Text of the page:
Is Your School Ready for OFSTED’s PE & Sport Premium Questions?
By July 31st 2019, primary schools are expected to have published reports on the application and impact of physical education provisions. It's a condition of receiving the PE and Sport Premium, a ringfenced grant from the government.
After receiving funding, schools are expected to document their progress. They must keep a record of purchases, observe their impact and detail plans for the continuous improvement of sports and physical activity. Click to download a PE and Sport Premium policy guide.
You'll know this if you've received PE and Sport Premium before. If you are eligible for funding, payments have started. So, you may have made some big investments already. But are you prepared to evidence?
In this blog, we'll talk you through the questions OFSTED wants your school to answer:
What specific outcomes does your school aim to achieve with PE and Sport Premium Funding?
The best place to start evidencing is with goals for the future. In some cases, desired outcomes aren't immediately obvious. You may need to investigate the efficacy of current PE provisions before deciding where to go next.
Where possible, start with what you aim to improve and work backwards. It might be increasing sports participation, providing more varied PE games, making physical education inclusive or improving pupils' motor skills and movement abilities.
By the time OFSTED turn up, you should know exactly what you're working to change with the PE and Sport Premium.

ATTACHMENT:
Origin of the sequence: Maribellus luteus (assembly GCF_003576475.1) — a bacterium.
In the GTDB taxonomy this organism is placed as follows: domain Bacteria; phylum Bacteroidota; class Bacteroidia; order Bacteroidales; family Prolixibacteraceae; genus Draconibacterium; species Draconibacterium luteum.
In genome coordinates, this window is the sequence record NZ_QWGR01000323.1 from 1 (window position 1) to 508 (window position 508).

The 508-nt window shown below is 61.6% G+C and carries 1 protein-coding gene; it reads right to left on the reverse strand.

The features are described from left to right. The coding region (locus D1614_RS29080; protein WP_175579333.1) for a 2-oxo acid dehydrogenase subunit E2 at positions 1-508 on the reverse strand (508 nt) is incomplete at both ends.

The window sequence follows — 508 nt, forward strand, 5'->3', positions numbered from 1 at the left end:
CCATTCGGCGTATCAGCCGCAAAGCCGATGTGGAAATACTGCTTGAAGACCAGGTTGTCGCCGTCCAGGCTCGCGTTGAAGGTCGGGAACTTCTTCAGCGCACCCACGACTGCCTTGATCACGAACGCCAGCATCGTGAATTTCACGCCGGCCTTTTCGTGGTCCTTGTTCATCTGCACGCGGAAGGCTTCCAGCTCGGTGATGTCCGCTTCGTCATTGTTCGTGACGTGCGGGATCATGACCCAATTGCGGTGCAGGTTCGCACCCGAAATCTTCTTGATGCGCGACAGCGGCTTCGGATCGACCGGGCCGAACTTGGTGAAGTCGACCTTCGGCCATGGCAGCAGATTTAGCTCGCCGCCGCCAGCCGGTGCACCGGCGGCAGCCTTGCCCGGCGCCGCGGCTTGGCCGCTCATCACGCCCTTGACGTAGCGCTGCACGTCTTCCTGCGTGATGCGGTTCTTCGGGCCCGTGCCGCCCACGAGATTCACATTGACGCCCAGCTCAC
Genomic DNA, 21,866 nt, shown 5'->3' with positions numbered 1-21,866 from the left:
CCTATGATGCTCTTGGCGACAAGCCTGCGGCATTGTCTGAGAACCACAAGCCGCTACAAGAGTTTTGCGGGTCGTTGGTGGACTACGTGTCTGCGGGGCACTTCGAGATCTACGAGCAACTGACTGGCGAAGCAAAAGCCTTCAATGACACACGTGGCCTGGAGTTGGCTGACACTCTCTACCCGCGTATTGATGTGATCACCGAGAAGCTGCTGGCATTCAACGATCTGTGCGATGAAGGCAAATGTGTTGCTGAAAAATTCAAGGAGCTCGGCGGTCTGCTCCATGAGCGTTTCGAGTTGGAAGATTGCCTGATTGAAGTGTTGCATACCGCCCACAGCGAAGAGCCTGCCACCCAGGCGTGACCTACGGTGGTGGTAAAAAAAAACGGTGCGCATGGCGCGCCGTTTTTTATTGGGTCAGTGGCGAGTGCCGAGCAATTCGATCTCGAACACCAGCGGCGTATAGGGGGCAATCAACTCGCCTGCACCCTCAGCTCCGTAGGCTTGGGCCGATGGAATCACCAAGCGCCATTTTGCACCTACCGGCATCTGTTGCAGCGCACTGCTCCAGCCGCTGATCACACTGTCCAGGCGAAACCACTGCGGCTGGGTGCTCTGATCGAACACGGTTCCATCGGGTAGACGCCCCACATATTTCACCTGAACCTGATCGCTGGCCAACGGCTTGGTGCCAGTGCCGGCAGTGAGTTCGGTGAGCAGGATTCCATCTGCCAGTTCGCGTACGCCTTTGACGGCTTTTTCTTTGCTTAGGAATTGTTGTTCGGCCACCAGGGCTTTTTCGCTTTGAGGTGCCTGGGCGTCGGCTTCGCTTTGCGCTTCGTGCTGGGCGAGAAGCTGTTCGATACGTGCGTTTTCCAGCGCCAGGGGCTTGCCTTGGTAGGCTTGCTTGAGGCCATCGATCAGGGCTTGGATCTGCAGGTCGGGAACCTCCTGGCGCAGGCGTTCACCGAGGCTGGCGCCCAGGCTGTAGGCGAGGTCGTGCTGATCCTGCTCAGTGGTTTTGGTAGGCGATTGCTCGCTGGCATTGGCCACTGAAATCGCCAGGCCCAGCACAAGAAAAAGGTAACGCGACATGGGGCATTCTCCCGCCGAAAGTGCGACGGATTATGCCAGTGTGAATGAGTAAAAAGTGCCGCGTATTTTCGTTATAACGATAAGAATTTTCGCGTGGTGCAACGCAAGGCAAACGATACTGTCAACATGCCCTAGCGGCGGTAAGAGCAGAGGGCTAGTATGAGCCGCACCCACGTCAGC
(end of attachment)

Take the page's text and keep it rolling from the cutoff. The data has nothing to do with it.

Has there been an impact on whole school improvement as a result of PE and Sport Premium Funding?
Schools are expected to spend carefully and base purchases on gaps in existing provisions or areas of potential improvement. So, OFSTED anticipates evidence of positive progress. However, schools aren't automatically penalised for decisions that don't have the intended results.
If this the case, you must demonstrate a proactive response to the situation. You need to record results, identify problems, apply or plan solutions and provide evidence of all these steps.
What you can't do is say: We spent it this way. It didn't work. End of story.
How has PE and Sport Premium Funding impacted on attainment in national curriculum physical education?
The PE national curriculum lists specific milestones primary pupils are expected to reach. Click to download the government's PE policy document for Key Stage 1 and 2. Don't forget, swimming milestones were added in October 2018.
Keep these milestones in mind during OFSTED inspections and when writing July spending reports. It's important to continually return to how and why the Sport Premium is helping pupils progress as the government requires.
How are you using PE and Sport Premium Funding to enhance existing provisions?
The requirements for funding include the improvement of existing sports and physical education provisions. Schools can use the cash to sustain what is already offered, but they MUST also expand on it.
OFSTED wants to see evidence of new activities, opportunities, equipment and even new teaching strategies.
Your school should, at its earliest chance, identify the areas it wants to expand or redevelop. The sooner you know, the sooner you can start monitoring the impact of investments and collecting evidence of their efficacy.
If external coaches or specialists are being used, are they working alongside teachers to improve their skills?
The government permits schools to spend money on specialist coaches and third party health providers like Amaven. However, they MUST NOT be employed as substitutes for internal teaching. You cannot fill gaps in staffing, knowledge or equipment with those of outside agencies.
Again, it's okay for schools to have weaknesses; the PE and Sport Premium is designed to address them. But there's a difference between using specialists to plug gaps in provisions and using them to upskill teachers. The latter is what OFSTED wants to see.